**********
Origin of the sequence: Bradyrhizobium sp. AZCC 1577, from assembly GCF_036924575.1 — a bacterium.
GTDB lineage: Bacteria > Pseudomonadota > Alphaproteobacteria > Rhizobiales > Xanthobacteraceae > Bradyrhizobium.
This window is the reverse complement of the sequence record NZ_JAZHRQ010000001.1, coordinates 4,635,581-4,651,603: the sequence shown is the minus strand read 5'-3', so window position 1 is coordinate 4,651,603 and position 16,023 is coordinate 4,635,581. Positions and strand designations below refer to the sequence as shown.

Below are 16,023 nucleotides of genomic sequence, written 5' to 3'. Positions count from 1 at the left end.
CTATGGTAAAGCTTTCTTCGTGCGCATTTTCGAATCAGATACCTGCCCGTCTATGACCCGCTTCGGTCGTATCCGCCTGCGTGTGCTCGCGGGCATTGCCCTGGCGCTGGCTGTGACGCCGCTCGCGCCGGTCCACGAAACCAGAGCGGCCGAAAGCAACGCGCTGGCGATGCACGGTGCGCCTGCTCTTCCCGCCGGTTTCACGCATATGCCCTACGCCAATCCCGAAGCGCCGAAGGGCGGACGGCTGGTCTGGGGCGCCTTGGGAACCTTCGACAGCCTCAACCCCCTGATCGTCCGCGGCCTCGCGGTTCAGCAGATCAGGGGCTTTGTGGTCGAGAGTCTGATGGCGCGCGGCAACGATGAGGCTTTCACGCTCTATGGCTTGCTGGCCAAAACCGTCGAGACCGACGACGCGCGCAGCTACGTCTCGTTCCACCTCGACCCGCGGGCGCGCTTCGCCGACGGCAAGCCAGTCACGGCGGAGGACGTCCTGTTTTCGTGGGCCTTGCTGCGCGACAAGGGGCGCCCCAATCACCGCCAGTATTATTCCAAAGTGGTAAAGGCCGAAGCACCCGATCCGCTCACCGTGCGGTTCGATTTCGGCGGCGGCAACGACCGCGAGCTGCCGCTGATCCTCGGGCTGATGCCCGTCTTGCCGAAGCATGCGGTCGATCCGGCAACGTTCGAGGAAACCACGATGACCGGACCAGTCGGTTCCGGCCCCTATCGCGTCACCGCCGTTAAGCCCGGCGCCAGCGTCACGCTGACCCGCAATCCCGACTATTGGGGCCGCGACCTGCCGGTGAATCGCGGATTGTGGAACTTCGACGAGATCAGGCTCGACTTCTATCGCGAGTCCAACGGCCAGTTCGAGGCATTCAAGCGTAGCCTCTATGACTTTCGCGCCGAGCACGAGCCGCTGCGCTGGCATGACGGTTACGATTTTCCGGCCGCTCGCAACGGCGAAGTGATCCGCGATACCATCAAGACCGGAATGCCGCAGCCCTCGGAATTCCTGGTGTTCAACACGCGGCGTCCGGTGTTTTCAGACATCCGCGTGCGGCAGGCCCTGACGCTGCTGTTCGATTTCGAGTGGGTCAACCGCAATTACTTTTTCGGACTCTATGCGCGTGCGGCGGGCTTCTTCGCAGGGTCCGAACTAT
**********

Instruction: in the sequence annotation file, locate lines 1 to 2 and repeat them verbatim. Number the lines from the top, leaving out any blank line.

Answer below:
Origin of the sequence: Bradyrhizobium sp. AZCC 1577, from assembly GCF_036924575.1 — a bacterium.
GTDB lineage: Bacteria > Pseudomonadota > Alphaproteobacteria > Rhizobiales > Xanthobacteraceae > Bradyrhizobium.